Audubon Day

Following LSU campus guidance issued on Friday, March 13, all events of 30 or more people are cancelled through May 30, 2020. Audubon Day will not be held on Saturday, April 25. We hope to reschedule for later in 2020.  

The LSU Libraries will host its annual viewing of the famed double elephant folio edition of John James Audubon’s Birds of America (London, 1827-1838) in the McIlhenny Room of Hill Memorial Library on the LSU campus.

What to expect

During each viewing, the four volumes of Birds of America will be paged through simultaneously. Volumes 1-3 contain 100 plates each, Volume 4 contains 135 plates. Additional reference materials and other bird-related books from the library’s collections will also be on display during the viewing. It is not possible to see every plate in Birds of America during the viewing – but that’s a good reason to return next year! Visitors are welcome to take photographs without flash.

In addition to the viewings, there will be lagniappe including exhibitions, a coloring table, live birds from the LSU Veterinary Teaching Hospital's rehabilitated resident raptors program, and representatives from LSU Press and Audubon Louisiana. This is a unique, fun, and memorable event for all ages. We encourage visitors to enjoy the lagniappe before or after your scheduled one-hour viewing.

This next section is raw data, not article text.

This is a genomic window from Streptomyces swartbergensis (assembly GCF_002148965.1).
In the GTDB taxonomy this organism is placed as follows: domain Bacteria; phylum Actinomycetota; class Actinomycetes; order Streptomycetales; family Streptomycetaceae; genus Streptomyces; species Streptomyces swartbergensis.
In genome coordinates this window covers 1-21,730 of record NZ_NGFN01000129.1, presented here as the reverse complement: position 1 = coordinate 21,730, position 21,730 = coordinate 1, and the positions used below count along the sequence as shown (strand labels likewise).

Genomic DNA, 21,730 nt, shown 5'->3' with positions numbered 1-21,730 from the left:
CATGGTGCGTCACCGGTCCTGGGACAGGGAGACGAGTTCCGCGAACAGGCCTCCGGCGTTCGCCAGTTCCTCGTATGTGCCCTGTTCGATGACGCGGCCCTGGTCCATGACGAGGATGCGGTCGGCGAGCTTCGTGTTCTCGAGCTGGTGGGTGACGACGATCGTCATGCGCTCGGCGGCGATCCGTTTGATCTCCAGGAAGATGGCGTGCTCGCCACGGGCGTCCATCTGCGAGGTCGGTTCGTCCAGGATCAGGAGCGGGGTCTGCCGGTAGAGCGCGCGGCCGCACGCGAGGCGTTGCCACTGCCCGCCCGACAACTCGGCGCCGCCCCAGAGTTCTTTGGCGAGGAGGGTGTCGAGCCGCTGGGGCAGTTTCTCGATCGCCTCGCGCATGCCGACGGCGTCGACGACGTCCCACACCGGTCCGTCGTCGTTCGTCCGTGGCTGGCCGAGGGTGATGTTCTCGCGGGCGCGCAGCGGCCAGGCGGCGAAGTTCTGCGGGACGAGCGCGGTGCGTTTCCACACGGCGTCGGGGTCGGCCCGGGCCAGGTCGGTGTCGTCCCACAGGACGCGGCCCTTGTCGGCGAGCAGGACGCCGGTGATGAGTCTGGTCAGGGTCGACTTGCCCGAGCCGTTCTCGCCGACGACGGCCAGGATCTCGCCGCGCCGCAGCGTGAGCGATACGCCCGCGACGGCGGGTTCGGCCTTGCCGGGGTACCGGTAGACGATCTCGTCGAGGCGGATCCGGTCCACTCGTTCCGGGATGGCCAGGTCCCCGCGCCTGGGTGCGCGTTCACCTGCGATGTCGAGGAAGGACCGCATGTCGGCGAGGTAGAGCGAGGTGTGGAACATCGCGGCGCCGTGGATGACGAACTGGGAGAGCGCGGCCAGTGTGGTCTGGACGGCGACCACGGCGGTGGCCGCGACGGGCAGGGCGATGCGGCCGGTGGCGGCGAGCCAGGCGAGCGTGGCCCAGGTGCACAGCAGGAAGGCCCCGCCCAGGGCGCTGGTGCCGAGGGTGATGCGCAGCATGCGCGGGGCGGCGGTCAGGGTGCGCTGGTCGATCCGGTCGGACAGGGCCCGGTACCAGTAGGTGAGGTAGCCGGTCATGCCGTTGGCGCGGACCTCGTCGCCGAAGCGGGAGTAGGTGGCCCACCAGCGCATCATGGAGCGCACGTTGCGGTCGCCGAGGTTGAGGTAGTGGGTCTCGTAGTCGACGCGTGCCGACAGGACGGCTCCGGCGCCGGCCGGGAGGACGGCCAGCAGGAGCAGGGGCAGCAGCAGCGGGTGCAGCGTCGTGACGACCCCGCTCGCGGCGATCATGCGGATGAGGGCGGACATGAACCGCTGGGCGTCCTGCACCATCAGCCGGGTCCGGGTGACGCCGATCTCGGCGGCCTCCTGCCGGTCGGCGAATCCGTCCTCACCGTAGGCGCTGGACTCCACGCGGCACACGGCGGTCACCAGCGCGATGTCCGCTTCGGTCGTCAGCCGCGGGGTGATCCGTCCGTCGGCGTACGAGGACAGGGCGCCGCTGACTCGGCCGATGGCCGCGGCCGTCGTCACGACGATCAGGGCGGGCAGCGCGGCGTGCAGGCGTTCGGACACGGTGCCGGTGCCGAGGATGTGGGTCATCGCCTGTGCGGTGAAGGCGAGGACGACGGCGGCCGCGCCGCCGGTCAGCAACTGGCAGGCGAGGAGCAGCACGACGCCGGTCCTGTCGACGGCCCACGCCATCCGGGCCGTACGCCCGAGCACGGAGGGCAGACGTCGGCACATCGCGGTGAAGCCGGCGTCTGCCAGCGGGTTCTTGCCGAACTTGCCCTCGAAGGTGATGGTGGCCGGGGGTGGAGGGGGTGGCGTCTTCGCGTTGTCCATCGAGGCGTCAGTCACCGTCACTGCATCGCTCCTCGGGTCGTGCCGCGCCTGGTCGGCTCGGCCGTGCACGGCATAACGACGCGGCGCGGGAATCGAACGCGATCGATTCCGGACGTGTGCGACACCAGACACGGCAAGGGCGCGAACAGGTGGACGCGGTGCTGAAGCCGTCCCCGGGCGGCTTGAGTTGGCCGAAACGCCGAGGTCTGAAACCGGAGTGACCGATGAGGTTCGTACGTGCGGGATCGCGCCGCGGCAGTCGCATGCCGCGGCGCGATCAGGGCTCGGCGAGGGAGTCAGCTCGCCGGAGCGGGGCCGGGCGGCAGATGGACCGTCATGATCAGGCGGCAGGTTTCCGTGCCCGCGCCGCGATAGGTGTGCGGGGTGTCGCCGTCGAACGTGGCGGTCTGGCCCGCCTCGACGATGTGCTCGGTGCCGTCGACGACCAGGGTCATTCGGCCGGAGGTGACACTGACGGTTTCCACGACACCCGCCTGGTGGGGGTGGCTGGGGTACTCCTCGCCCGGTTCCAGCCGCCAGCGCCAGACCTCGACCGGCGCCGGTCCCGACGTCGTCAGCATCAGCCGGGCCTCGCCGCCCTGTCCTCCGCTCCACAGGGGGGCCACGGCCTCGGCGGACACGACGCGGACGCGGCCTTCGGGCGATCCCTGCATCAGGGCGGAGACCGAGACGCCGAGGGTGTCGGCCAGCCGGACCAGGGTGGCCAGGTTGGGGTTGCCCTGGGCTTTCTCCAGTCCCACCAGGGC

Parking and Logistics

Free parking is readily accessible in the Indian Mounds lot, directly behind Hill Memorial Library and in the Peabody lot adjacent to the library. The library's street address is 95 Fieldhouse Dr. Baton Rouge, LA. 

To prevent any possible damage to the Birds of America folios during the viewings, we recommend minimizing the personal belongings you bring to the event. Bags, purses, and other bulky items will need to be placed to the side of the room during the viewing or checked in a locker prior to the viewing. Food and drink are not permitted in the McIlhenny Room.

Learn more about Birds of America

A renowned masterpiece of natural history art, Birds of America records the rich bird and plant life Audubon saw and drew first-hand when he lived in Louisiana in the 1820s. The edition is known as the “elephant” folio because of its large size, with each of its 435 pages measuring 39 by 27 inches. Publication took eleven years, from 1827 to 1838. LSU's copy of the Birds of America was purchased with a grant from the Crown Zellerbach Foundation in 1964, and it has been shown in various venues over the years. These books are part of the E.A. McIlhenny Natural History Collection at Hill Memorial Library, one of the most prestigious collections of its kind, with particular strengths in New World botanical and ornithological illustration.

The Birds of America double elephant folio was restored in 2008 through a generous donation by the Coypu Foundation to enable conservation of this important work. Over the course of more than a year, the work was painstakingly completed. LSU Libraries’ copy belonged to one of the original subscribers, the Duke of Northumberland (1785-1847)

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